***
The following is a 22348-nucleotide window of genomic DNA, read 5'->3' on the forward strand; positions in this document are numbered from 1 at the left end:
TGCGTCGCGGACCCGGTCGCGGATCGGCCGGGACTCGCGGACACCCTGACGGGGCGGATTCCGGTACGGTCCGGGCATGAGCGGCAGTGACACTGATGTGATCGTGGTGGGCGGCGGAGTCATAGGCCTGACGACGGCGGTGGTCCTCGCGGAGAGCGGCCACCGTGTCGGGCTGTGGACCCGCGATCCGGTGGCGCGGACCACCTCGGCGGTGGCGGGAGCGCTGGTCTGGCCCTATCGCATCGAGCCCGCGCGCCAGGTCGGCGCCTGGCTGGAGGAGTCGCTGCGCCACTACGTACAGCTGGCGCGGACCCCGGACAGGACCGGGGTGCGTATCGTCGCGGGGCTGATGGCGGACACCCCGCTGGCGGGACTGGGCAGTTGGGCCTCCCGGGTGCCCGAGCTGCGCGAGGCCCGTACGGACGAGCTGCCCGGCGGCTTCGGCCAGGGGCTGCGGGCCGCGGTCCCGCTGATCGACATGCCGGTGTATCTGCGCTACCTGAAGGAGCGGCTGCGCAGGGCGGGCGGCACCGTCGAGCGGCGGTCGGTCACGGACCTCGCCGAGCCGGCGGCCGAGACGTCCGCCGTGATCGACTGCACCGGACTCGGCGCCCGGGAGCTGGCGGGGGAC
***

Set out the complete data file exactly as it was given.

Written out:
The following is a 22348-nucleotide window of genomic DNA, read 5'->3' on the forward strand; positions in this document are numbered from 1 at the left end:
TGCGTCGCGGACCCGGTCGCGGATCGGCCGGGACTCGCGGACACCCTGACGGGGCGGATTCCGGTACGGTCCGGGCATGAGCGGCAGTGACACTGATGTGATCGTGGTGGGCGGCGGAGTCATAGGCCTGACGACGGCGGTGGTCCTCGCGGAGAGCGGCCACCGTGTCGGGCTGTGGACCCGCGATCCGGTGGCGCGGACCACCTCGGCGGTGGCGGGAGCGCTGGTCTGGCCCTATCGCATCGAGCCCGCGCGCCAGGTCGGCGCCTGGCTGGAGGAGTCGCTGCGCCACTACGTACAGCTGGCGCGGACCCCGGACAGGACCGGGGTGCGTATCGTCGCGGGGCTGATGGCGGACACCCCGCTGGCGGGACTGGGCAGTTGGGCCTCCCGGGTGCCCGAGCTGCGCGAGGCCCGTACGGACGAGCTGCCCGGCGGCTTCGGCCAGGGGCTGCGGGCCGCGGTCCCGCTGATCGACATGCCGGTGTATCTGCGCTACCTGAAGGAGCGGCTGCGCAGGGCGGGCGGCACCGTCGAGCGGCGGTCGGTCACGGACCTCGCCGAGCCGGCGGCCGAGACGTCCGCCGTGATCGACTGCACCGGACTCGGCGCCCGGGAGCTGGCGGGGGAC